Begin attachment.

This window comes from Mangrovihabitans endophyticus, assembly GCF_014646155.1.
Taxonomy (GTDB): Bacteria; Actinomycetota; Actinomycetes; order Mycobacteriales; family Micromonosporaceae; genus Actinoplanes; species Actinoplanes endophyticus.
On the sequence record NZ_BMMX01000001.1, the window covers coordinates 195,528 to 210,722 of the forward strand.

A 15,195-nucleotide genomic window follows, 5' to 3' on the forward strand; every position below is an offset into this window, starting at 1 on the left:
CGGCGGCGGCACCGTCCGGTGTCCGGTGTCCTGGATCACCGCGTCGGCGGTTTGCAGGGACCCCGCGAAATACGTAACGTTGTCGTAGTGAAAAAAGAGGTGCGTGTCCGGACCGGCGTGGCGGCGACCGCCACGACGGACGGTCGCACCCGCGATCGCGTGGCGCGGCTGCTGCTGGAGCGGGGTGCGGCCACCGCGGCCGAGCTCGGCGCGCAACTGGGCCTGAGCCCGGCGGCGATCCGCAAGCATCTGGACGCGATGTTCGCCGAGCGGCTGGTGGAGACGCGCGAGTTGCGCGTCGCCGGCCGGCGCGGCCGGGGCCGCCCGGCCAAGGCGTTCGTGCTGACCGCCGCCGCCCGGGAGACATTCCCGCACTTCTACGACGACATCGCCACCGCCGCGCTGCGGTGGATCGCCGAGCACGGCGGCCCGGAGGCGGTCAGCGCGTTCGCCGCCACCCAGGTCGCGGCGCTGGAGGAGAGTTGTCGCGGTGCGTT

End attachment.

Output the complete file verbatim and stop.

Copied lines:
This window comes from Mangrovihabitans endophyticus, assembly GCF_014646155.1.
Taxonomy (GTDB): Bacteria; Actinomycetota; Actinomycetes; order Mycobacteriales; family Micromonosporaceae; genus Actinoplanes; species Actinoplanes endophyticus.
On the sequence record NZ_BMMX01000001.1, the window covers coordinates 195,528 to 210,722 of the forward strand.

A 15,195-nucleotide genomic window follows, 5' to 3' on the forward strand; every position below is an offset into this window, starting at 1 on the left:
CGGCGGCGGCACCGTCCGGTGTCCGGTGTCCTGGATCACCGCGTCGGCGGTTTGCAGGGACCCCGCGAAATACGTAACGTTGTCGTAGTGAAAAAAGAGGTGCGTGTCCGGACCGGCGTGGCGGCGACCGCCACGACGGACGGTCGCACCCGCGATCGCGTGGCGCGGCTGCTGCTGGAGCGGGGTGCGGCCACCGCGGCCGAGCTCGGCGCGCAACTGGGCCTGAGCCCGGCGGCGATCCGCAAGCATCTGGACGCGATGTTCGCCGAGCGGCTGGTGGAGACGCGCGAGTTGCGCGTCGCCGGCCGGCGCGGCCGGGGCCGCCCGGCCAAGGCGTTCGTGCTGACCGCCGCCGCCCGGGAGACATTCCCGCACTTCTACGACGACATCGCCACCGCCGCGCTGCGGTGGATCGCCGAGCACGGCGGCCCGGAGGCGGTCAGCGCGTTCGCCGCCACCCAGGTCGCGGCGCTGGAGGAGAGTTGTCGCGGTGCGTT